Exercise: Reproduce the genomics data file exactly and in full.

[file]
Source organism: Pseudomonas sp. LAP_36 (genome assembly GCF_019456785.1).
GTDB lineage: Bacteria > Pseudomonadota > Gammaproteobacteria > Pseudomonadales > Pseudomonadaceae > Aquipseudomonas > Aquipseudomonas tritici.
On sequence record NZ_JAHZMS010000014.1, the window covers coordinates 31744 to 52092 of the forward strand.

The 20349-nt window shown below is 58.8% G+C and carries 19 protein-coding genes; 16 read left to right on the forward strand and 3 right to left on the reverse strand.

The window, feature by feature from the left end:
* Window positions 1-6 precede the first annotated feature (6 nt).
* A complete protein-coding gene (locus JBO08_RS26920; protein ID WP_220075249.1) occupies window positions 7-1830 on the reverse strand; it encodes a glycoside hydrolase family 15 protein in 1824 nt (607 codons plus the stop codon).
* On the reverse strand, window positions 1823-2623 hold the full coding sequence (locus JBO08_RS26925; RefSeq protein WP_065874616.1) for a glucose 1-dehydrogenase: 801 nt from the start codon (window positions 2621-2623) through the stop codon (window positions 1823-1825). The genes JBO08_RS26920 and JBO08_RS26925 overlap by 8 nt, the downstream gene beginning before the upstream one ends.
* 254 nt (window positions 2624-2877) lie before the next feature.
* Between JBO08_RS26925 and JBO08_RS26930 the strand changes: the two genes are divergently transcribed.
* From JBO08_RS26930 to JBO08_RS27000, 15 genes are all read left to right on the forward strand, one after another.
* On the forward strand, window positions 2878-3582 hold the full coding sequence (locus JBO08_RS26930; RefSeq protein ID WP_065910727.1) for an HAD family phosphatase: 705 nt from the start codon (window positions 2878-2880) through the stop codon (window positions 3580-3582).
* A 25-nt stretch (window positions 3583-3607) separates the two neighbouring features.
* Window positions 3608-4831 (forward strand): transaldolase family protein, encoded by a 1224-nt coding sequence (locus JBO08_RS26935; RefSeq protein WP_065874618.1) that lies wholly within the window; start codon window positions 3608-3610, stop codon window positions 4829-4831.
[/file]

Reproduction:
Source organism: Pseudomonas sp. LAP_36 (genome assembly GCF_019456785.1).
GTDB lineage: Bacteria > Pseudomonadota > Gammaproteobacteria > Pseudomonadales > Pseudomonadaceae > Aquipseudomonas > Aquipseudomonas tritici.
On sequence record NZ_JAHZMS010000014.1, the window covers coordinates 31744 to 52092 of the forward strand.

The 20349-nt window shown below is 58.8% G+C and carries 19 protein-coding genes; 16 read left to right on the forward strand and 3 right to left on the reverse strand.

The window, feature by feature from the left end:
* Window positions 1-6 precede the first annotated feature (6 nt).
* A complete protein-coding gene (locus JBO08_RS26920; protein ID WP_220075249.1) occupies window positions 7-1830 on the reverse strand; it encodes a glycoside hydrolase family 15 protein in 1824 nt (607 codons plus the stop codon).
* On the reverse strand, window positions 1823-2623 hold the full coding sequence (locus JBO08_RS26925; RefSeq protein WP_065874616.1) for a glucose 1-dehydrogenase: 801 nt from the start codon (window positions 2621-2623) through the stop codon (window positions 1823-1825). The genes JBO08_RS26920 and JBO08_RS26925 overlap by 8 nt, the downstream gene beginning before the upstream one ends.
* 254 nt (window positions 2624-2877) lie before the next feature.
* Between JBO08_RS26925 and JBO08_RS26930 the strand changes: the two genes are divergently transcribed.
* From JBO08_RS26930 to JBO08_RS27000, 15 genes are all read left to right on the forward strand, one after another.
* On the forward strand, window positions 2878-3582 hold the full coding sequence (locus JBO08_RS26930; RefSeq protein ID WP_065910727.1) for an HAD family phosphatase: 705 nt from the start codon (window positions 2878-2880) through the stop codon (window positions 3580-3582).
* A 25-nt stretch (window positions 3583-3607) separates the two neighbouring features.
* Window positions 3608-4831 (forward strand): transaldolase family protein, encoded by a 1224-nt coding sequence (locus JBO08_RS26935; RefSeq protein WP_065874618.1) that lies wholly within the window; start codon window positions 3608-3610, stop codon window positions 4829-4831.